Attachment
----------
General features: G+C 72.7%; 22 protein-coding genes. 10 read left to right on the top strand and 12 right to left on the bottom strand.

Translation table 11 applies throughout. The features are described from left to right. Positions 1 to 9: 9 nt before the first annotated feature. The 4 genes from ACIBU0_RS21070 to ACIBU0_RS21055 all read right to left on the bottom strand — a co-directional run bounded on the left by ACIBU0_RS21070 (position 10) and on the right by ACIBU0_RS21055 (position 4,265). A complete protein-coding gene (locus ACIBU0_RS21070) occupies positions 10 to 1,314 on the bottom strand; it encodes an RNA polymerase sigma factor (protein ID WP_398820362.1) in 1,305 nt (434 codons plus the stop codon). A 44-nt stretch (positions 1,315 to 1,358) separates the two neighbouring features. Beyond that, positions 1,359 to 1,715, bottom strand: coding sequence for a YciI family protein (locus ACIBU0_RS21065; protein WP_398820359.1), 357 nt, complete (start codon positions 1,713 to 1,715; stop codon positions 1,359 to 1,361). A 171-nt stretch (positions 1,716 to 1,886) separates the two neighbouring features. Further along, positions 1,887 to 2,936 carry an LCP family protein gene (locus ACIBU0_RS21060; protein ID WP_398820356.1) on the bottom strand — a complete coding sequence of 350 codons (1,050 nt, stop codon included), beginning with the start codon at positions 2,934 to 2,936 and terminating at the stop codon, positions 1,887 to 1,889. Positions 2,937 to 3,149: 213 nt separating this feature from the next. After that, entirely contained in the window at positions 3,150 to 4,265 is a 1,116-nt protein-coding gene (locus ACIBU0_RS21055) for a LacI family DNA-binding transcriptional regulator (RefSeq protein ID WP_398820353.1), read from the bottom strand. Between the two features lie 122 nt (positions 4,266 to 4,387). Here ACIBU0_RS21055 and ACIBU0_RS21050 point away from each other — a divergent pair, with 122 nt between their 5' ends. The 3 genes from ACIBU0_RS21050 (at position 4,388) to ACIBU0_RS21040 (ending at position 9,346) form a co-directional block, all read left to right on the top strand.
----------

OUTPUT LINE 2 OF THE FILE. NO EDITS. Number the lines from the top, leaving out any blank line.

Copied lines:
Translation table 11 applies throughout. The features are described from left to right. Positions 1 to 9: 9 nt before the first annotated feature. The 4 genes from ACIBU0_RS21070 to ACIBU0_RS21055 all read right to left on the bottom strand — a co-directional run bounded on the left by ACIBU0_RS21070 (position 10) and on the right by ACIBU0_RS21055 (position 4,265). A complete protein-coding gene (locus ACIBU0_RS21070) occupies positions 10 to 1,314 on the bottom strand; it encodes an RNA polymerase sigma factor (protein ID WP_398820362.1) in 1,305 nt (434 codons plus the stop codon). A 44-nt stretch (positions 1,315 to 1,358) separates the two neighbouring features. Beyond that, positions 1,359 to 1,715, bottom strand: coding sequence for a YciI family protein (locus ACIBU0_RS21065; protein WP_398820359.1), 357 nt, complete (start codon positions 1,713 to 1,715; stop codon positions 1,359 to 1,361). A 171-nt stretch (positions 1,716 to 1,886) separates the two neighbouring features. Further along, positions 1,887 to 2,936 carry an LCP family protein gene (locus ACIBU0_RS21060; protein ID WP_398820356.1) on the bottom strand — a complete coding sequence of 350 codons (1,050 nt, stop codon included), beginning with the start codon at positions 2,934 to 2,936 and terminating at the stop codon, positions 1,887 to 1,889. Positions 2,937 to 3,149: 213 nt separating this feature from the next. After that, entirely contained in the window at positions 3,150 to 4,265 is a 1,116-nt protein-coding gene (locus ACIBU0_RS21055) for a LacI family DNA-binding transcriptional regulator (RefSeq protein ID WP_398820353.1), read from the bottom strand. Between the two features lie 122 nt (positions 4,266 to 4,387). Here ACIBU0_RS21055 and ACIBU0_RS21050 point away from each other — a divergent pair, with 122 nt between their 5' ends. The 3 genes from ACIBU0_RS21050 (at position 4,388) to ACIBU0_RS21040 (ending at position 9,346) form a co-directional block, all read left to right on the top strand.